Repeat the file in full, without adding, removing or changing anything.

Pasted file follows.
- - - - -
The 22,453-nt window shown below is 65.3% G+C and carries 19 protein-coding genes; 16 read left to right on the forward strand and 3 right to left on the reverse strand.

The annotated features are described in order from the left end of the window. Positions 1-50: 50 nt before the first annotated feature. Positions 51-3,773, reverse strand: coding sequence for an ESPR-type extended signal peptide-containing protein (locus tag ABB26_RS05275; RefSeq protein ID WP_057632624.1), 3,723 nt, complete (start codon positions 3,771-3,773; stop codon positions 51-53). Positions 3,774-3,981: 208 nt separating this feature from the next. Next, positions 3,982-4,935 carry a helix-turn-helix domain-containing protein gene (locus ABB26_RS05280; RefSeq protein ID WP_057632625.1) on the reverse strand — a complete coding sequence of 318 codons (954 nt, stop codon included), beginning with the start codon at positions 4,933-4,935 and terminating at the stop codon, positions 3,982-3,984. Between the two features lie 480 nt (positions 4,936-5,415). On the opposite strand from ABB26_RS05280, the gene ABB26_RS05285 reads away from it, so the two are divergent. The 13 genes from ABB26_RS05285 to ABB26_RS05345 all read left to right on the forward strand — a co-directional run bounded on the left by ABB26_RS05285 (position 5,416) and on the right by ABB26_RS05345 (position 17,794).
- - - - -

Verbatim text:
The 22,453-nt window shown below is 65.3% G+C and carries 19 protein-coding genes; 16 read left to right on the forward strand and 3 right to left on the reverse strand.

The annotated features are described in order from the left end of the window. Positions 1-50: 50 nt before the first annotated feature. Positions 51-3,773, reverse strand: coding sequence for an ESPR-type extended signal peptide-containing protein (locus tag ABB26_RS05275; RefSeq protein ID WP_057632624.1), 3,723 nt, complete (start codon positions 3,771-3,773; stop codon positions 51-53). Positions 3,774-3,981: 208 nt separating this feature from the next. Next, positions 3,982-4,935 carry a helix-turn-helix domain-containing protein gene (locus ABB26_RS05280; RefSeq protein ID WP_057632625.1) on the reverse strand — a complete coding sequence of 318 codons (954 nt, stop codon included), beginning with the start codon at positions 4,933-4,935 and terminating at the stop codon, positions 3,982-3,984. Between the two features lie 480 nt (positions 4,936-5,415). On the opposite strand from ABB26_RS05280, the gene ABB26_RS05285 reads away from it, so the two are divergent. The 13 genes from ABB26_RS05285 to ABB26_RS05345 all read left to right on the forward strand — a co-directional run bounded on the left by ABB26_RS05285 (position 5,416) and on the right by ABB26_RS05345 (position 17,794).